Rosalind Franklin was a contemporary of Watson and Crick, who were latecomers to the search for DNA’s structure. Building off of others’ works, but without a solid grounding in chemistry, the duo made some early incorrect guesses as to DNA’s structure, which were thoroughly shot down by Franklin.
Wilkins (her partner) secretly handed over some of Franklin’s work to Watson and Crick without her permission. The rest is history. Without her knowledge, Watson and Crick used her work – primarily “Photo 51,” a diffraction result demonstrating the helical nature of DNA – to rush out a paper, and won the Nobel Prize for “the most important scientific discovery of the 20th century.”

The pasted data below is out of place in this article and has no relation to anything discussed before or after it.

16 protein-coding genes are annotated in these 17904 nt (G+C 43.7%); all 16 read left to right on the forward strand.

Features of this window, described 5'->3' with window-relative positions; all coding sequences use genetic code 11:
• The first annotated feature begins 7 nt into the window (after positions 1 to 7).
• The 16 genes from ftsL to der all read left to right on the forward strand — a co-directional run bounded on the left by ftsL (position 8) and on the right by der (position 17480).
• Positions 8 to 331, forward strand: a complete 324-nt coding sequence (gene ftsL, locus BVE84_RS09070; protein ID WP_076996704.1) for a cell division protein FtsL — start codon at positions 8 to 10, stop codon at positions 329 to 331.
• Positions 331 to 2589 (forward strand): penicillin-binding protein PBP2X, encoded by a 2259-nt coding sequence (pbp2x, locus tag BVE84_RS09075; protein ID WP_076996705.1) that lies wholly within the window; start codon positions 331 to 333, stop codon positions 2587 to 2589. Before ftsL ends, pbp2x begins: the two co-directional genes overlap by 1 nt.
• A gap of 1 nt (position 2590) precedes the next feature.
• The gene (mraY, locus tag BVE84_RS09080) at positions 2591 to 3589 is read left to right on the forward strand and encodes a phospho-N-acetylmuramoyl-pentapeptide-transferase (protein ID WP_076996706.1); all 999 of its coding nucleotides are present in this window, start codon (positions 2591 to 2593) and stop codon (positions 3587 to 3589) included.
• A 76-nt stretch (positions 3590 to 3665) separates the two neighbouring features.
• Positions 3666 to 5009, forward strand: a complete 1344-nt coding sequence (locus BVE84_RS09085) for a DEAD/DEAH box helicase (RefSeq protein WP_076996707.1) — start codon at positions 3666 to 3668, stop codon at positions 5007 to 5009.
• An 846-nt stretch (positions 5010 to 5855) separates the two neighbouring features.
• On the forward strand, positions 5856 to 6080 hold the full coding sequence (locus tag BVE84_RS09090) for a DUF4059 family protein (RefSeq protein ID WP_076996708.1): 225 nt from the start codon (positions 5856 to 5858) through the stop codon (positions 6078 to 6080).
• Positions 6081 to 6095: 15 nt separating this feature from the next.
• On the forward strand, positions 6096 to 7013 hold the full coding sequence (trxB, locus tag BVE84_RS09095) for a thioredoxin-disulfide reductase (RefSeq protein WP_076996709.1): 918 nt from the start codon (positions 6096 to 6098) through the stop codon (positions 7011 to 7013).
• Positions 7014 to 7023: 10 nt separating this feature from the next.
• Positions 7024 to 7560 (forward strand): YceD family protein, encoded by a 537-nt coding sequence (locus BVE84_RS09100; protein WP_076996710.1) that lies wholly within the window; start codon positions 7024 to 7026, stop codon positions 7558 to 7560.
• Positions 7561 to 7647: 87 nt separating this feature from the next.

Franklin, who had perhaps been three months away from solving the problem herself, remained unaware of their usage of Photo 51 for the rest of her tragically short lifewhich. After some brief work on the tobacco mosaic virus, she died of ovarian cancer, possibly brought on from her work with X-rays. She was 39.